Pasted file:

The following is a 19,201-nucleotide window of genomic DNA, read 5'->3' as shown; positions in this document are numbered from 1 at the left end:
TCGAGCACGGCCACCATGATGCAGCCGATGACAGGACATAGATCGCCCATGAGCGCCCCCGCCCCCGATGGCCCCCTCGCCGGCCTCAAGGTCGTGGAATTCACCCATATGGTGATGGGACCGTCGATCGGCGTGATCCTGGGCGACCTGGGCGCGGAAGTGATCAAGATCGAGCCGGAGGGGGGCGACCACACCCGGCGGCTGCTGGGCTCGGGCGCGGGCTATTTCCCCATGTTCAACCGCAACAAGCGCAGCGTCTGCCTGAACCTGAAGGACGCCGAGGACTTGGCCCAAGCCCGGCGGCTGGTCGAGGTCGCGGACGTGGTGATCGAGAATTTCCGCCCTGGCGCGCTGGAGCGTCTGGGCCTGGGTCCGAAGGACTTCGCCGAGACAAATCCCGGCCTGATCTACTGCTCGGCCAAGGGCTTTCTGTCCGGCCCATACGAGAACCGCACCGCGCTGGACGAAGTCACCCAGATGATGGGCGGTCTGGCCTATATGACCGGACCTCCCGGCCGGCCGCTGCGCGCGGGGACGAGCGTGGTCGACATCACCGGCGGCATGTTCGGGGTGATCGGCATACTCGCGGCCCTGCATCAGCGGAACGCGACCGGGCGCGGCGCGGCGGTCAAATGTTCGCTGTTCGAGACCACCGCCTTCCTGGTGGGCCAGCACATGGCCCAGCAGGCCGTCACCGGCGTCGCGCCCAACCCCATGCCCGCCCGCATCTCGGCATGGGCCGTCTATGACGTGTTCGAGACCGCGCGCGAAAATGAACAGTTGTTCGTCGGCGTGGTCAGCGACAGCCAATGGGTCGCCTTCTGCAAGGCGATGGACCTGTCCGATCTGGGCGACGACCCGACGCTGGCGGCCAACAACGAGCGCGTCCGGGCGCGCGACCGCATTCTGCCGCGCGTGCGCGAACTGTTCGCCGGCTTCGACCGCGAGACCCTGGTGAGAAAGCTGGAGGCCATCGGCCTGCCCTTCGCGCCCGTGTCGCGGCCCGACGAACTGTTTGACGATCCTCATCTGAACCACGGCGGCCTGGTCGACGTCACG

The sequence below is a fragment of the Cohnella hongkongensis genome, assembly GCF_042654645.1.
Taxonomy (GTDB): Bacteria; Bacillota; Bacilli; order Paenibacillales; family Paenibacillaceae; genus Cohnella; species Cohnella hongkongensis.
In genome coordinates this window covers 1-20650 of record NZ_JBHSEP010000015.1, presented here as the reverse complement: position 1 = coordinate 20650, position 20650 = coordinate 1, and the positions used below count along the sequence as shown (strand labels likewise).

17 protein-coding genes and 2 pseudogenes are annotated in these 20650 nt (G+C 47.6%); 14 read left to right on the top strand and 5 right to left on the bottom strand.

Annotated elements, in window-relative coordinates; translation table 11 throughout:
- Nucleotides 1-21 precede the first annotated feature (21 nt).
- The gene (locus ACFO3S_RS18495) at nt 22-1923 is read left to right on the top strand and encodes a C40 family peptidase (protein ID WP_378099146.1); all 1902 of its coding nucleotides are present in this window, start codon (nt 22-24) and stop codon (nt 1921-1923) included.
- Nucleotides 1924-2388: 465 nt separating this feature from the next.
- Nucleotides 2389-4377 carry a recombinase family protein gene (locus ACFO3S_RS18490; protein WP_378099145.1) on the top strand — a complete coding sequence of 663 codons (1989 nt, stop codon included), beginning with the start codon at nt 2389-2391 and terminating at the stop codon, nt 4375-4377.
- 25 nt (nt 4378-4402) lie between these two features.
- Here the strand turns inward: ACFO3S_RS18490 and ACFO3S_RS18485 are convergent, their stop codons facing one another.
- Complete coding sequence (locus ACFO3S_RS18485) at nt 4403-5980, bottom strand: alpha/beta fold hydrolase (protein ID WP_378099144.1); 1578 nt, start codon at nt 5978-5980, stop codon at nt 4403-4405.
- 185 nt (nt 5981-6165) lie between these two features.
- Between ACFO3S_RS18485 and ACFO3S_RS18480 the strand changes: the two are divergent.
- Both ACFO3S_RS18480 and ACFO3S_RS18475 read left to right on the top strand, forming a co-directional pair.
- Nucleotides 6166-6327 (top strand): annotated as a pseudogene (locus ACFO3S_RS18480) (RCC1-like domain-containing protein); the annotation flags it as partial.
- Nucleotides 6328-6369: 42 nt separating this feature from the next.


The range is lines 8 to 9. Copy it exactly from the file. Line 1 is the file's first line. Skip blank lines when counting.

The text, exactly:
- Nucleotides 1-21 precede the first annotated feature (21 nt).
- The gene (locus ACFO3S_RS18495) at nt 22-1923 is read left to right on the top strand and encodes a C40 family peptidase (protein ID WP_378099146.1); all 1902 of its coding nucleotides are present in this window, start codon (nt 22-24) and stop codon (nt 1921-1923) included.